MobileHCI 2017: Workshop on Object Recognition for Input and Mobile Interaction
List of Accepted Workshop Papers
- Facilitating Object Detection and Recognition through Eye Gaze
- Non-Invasive Glucose Monitoring utilizing Electromagnetic Waves
- AquaCat: Radar and Machine Learning for Fluid and Powder Identification
- EchoTube: Modular, Flexible and Multi-Point Pressure Sensors using Waveguided Ultrasound
- EyeLogging: Hybrid Eye Tracker Combining Deep Learning and Crowdsourcing Approaches
- Pinpoint: Multi-Scale Gestural Interaction for AR Facilitating
- Machine learning for recognizing and controlling smart devices
Multi-host and Multi-user Peripherals: The Start of a Journey
Best paper will be invited to publish at the International Journal of Mobile Human Computer Interaction (IJMHCI).
Final Program (last update 7.30am Sept 4th)
9.00 – 9.30 Setup time (those who are speaking should please test their machines etc.)
9.30 – 9.35 Welcome (Introduction and briefly expected outcomes)
9.35 – 9.50 Nick Gillian, Google ATP, USA
9.50 – 10.05 Mike Chen, National Taiwan University
10.05-10.20 Gierad Laput, CMU, USA
10.20 – ~10.30 Q&A please visit sli.do (#sachi) to post your questions
10.30 – 11 Coffee Break
** during the coffee break some may wish to continue discussions with panel speakers
** anyone who has tested their setup should test now
11.00 – 11.10 Facilitating Object Detection and Recognition through Eye Gaze
11.10 – 11.20 AquaCat: Radar and Machine Learning for Fluid and Powder Identification
11.20 – 11.30 Pinpoint: Multi-Scale Gestural Interaction for AR Facilitating
11.30 – 11.40 Non-Invasive Glucose Monitoring utilizing Electromagnetic Waves
11.40 – 11.50 EyeLogging: Hybrid Eye Tracker Combining Deep Learning and Crowdsourcing Approaches
11.50 – 12.00 Machine learning for recognizing and controlling smart devices
12.00 – 12.10 EchoTube: Modular, Flexible and Multi-Point Pressure Sensors using Waveguided Ultrasound
12.10 – 12.30 Q&A and Discussion
12.30 – 1.30 Lunch (and demo setup and posters)
1.30 – 2.00 Demos + Posters RadarCat/GaussSense/XAI
2.00 – 2.20 Brainstorm
2.20 – 2.57 Work: Three Parallel Breakout / Work-Group Sessions
2.57 – 3.00 1 min fast foot reporting per group
3.00 – 3.30 Coffee and breakout session continues
3.30 – 4.30 Work: Continue breakout sessions
4.30 – 4.45 Reports (Goal: to produce materials we can add to a poster we will print tonight and display at the conference. inc. sketches, demos of new concepts, gap analysis, critiques, taxonomy etc. – results of the group work and more)
4.45 – 5.00 Wrap up and next steps
Optional: Group dinner (venue to find and numbers to confirm by lunchtime)
Breaks are at 10:30, 12:30 and 15:00. Full programme is here: https://mobilehci.acm.org/2017/program.html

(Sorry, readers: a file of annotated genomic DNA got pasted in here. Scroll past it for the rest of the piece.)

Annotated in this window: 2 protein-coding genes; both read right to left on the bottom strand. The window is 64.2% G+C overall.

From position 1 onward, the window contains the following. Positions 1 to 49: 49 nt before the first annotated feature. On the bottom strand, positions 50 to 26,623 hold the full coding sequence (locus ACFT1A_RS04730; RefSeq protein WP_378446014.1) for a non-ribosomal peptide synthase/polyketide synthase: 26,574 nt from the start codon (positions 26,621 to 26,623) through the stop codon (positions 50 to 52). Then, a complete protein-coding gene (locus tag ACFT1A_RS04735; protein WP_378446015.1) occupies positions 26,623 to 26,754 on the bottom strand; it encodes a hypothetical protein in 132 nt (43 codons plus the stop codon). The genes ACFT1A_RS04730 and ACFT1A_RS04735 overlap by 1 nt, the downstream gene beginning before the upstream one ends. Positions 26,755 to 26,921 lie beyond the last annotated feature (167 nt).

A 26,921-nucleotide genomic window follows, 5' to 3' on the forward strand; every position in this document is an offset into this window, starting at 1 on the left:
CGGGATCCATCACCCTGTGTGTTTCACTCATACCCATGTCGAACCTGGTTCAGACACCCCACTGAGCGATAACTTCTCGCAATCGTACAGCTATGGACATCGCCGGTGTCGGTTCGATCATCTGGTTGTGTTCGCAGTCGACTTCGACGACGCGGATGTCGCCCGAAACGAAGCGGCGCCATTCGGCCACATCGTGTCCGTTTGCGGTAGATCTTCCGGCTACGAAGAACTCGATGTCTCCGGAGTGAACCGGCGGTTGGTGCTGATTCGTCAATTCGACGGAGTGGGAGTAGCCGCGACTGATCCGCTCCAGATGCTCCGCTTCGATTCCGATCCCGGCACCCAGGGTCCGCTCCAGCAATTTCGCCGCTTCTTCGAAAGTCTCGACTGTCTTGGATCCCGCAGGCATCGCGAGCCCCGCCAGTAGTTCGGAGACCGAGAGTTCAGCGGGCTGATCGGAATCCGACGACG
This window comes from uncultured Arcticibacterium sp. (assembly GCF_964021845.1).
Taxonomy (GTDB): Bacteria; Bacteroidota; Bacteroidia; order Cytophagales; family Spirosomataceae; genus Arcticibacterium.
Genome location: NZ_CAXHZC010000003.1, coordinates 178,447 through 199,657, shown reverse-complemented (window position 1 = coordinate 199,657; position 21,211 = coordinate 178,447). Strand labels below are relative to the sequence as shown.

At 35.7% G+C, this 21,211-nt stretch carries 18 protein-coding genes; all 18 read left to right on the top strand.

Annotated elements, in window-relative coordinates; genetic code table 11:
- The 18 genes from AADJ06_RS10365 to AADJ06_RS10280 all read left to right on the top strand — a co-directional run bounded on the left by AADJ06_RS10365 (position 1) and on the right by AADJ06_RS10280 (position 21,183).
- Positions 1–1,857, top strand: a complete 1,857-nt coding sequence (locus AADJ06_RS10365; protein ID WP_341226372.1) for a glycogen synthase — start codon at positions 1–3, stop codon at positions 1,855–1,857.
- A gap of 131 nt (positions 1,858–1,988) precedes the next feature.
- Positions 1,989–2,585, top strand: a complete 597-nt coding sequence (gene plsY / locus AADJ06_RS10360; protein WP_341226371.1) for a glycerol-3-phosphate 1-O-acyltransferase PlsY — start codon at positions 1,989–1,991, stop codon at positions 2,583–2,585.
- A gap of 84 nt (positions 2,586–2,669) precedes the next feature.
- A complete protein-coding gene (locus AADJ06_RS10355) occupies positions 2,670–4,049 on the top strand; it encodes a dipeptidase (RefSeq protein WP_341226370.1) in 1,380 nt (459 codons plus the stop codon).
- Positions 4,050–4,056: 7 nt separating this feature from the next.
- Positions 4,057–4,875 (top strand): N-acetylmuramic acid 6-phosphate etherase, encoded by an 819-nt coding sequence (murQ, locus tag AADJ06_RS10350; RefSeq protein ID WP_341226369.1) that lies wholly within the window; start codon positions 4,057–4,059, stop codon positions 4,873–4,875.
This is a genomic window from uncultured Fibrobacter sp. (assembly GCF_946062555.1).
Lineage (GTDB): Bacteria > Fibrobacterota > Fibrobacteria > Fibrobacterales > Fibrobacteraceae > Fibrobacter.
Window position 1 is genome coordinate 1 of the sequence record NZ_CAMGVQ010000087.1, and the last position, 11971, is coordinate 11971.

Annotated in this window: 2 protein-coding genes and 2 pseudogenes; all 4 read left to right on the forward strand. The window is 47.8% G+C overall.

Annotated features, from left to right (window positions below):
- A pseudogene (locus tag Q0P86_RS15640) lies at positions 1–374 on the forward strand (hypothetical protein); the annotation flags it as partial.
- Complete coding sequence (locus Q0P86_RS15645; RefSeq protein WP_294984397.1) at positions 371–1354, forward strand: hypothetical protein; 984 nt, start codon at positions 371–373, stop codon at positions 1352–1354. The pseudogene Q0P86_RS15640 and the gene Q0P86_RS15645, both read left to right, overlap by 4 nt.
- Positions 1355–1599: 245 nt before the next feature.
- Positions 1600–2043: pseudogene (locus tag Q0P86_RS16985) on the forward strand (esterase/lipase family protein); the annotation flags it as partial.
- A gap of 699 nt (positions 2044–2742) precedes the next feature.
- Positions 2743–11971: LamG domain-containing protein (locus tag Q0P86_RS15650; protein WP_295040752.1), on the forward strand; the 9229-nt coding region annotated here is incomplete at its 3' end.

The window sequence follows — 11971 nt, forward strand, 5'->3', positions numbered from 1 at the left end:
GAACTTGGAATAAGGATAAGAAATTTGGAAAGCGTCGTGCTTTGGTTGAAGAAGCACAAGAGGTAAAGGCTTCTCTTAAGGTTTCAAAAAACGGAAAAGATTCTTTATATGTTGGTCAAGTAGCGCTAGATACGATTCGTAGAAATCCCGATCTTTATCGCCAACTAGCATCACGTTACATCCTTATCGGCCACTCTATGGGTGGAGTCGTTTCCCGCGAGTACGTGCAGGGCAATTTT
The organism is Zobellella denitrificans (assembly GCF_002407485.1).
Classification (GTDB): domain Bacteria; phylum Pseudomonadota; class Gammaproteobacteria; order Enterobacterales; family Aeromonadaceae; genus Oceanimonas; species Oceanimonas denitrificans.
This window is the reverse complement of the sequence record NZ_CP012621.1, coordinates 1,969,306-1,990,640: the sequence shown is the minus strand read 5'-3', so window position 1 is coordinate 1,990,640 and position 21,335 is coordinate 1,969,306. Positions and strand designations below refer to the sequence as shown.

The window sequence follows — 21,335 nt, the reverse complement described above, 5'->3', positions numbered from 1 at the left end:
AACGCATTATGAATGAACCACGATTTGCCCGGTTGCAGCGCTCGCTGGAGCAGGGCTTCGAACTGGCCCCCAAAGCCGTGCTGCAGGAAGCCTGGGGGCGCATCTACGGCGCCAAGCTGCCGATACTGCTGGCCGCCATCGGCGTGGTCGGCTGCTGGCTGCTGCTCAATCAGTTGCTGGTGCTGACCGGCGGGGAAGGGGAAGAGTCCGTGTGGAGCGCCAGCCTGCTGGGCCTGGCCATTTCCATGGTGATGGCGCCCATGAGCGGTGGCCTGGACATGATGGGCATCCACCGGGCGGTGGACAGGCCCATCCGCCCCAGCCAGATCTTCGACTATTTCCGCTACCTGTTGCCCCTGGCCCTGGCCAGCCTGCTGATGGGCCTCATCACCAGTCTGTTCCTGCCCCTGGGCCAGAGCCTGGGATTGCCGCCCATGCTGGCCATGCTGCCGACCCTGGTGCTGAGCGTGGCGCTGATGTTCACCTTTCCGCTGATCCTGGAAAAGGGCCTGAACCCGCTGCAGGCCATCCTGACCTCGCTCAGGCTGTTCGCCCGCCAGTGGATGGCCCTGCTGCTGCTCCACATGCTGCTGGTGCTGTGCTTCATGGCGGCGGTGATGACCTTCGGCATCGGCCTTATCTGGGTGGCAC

Today, we are seeing an emergence of devices that incorporate sensing capabilities that go beyond the traditional suite of hardware (e.g., touch sensing or proximity). These devices offer more fine-grained level of contextual information, such as object recognition, and they often vary in their size, portability, embeddability, and form factor. Despite this diversity, the manifestations of these new-generation sensing approaches will inevitably unlock many of the ubiquitous, tangible, mobile, and wearable computing ecosystems that promise to improve people’s lives.
These system are brought together by a variety of technologies, including computer vision, radar (e.g., Google ATAP’s Project Soli), acoustic sensing, fiducial tagging, and in general, IoT devices embedded with computational capabilities. Such systems open up a wide-range of applications spaces and novel forms of interaction. For instance, object-based interactions offer rich, contextual information that can power a wide range of user-centric applications (e.g., factory line optimization and safety, automatic grocery checkout, new forms of tangible interactions). Where, and how these interactions are applied also adds a new dimension to these applications (e.g., if a mobile device can detect which part of your body it is tapped into, it can launch the food app when tapped to your stomach).
Although the last few years have seen an increasing amount of research in this area, knowledge about this subject remains under explored, fragmented, and cuts across a set of related but heterogeneous issues. This workshop brings together researchers and practitioners interested in the challenges posed by “Object Recognition for Input and Mobile Interaction”.